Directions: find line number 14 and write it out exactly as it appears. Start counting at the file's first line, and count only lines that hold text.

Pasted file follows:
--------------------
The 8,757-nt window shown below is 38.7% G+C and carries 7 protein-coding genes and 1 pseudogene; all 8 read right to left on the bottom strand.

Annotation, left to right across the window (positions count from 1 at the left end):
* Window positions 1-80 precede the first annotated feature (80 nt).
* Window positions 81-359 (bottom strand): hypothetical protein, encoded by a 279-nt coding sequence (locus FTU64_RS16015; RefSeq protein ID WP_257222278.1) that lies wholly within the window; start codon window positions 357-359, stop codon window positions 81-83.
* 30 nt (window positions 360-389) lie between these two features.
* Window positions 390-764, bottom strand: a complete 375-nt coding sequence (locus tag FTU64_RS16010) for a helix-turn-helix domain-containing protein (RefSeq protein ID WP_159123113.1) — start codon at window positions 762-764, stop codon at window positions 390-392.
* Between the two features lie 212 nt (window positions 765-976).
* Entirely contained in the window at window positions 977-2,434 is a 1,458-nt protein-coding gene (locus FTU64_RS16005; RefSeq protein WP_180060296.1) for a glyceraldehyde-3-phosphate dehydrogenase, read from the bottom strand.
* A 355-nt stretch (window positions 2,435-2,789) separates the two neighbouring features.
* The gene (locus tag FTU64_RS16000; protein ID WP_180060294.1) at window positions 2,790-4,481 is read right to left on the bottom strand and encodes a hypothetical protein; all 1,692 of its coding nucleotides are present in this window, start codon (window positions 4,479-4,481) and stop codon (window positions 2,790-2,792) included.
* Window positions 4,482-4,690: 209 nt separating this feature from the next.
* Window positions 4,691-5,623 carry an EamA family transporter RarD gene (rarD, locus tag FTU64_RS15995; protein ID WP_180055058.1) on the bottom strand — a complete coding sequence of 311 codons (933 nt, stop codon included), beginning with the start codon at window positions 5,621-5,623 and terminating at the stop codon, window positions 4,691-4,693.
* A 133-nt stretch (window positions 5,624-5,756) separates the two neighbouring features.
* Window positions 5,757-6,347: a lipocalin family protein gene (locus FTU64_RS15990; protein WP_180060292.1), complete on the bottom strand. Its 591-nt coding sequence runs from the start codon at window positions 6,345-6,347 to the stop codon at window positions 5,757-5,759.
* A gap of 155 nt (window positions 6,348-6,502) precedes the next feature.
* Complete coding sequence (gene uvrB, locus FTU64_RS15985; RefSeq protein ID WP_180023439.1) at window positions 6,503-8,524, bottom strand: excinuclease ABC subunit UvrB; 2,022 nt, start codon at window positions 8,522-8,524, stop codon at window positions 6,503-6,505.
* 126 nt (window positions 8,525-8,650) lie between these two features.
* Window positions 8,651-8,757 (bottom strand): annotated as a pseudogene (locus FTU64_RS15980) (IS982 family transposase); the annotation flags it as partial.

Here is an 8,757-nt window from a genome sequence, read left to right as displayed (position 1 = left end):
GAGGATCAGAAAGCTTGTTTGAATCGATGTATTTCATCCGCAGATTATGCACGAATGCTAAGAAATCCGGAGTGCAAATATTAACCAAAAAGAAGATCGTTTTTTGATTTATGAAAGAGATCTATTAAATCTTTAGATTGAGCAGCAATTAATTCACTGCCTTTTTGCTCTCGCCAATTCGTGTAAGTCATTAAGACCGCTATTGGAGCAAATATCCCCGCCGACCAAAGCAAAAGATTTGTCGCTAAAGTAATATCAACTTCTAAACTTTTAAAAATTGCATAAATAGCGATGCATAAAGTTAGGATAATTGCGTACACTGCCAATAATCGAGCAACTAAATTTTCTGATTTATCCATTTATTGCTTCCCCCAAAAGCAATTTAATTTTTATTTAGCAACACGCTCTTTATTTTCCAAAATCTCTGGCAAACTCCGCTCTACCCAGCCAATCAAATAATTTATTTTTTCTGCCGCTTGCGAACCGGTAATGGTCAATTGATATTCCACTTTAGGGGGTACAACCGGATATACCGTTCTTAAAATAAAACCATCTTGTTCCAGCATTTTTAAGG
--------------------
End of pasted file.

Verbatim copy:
* Window positions 5,757-6,347: a lipocalin family protein gene (locus FTU64_RS15990; protein WP_180060292.1), complete on the bottom strand. Its 591-nt coding sequence runs from the start codon at window positions 6,345-6,347 to the stop codon at window positions 5,757-5,759.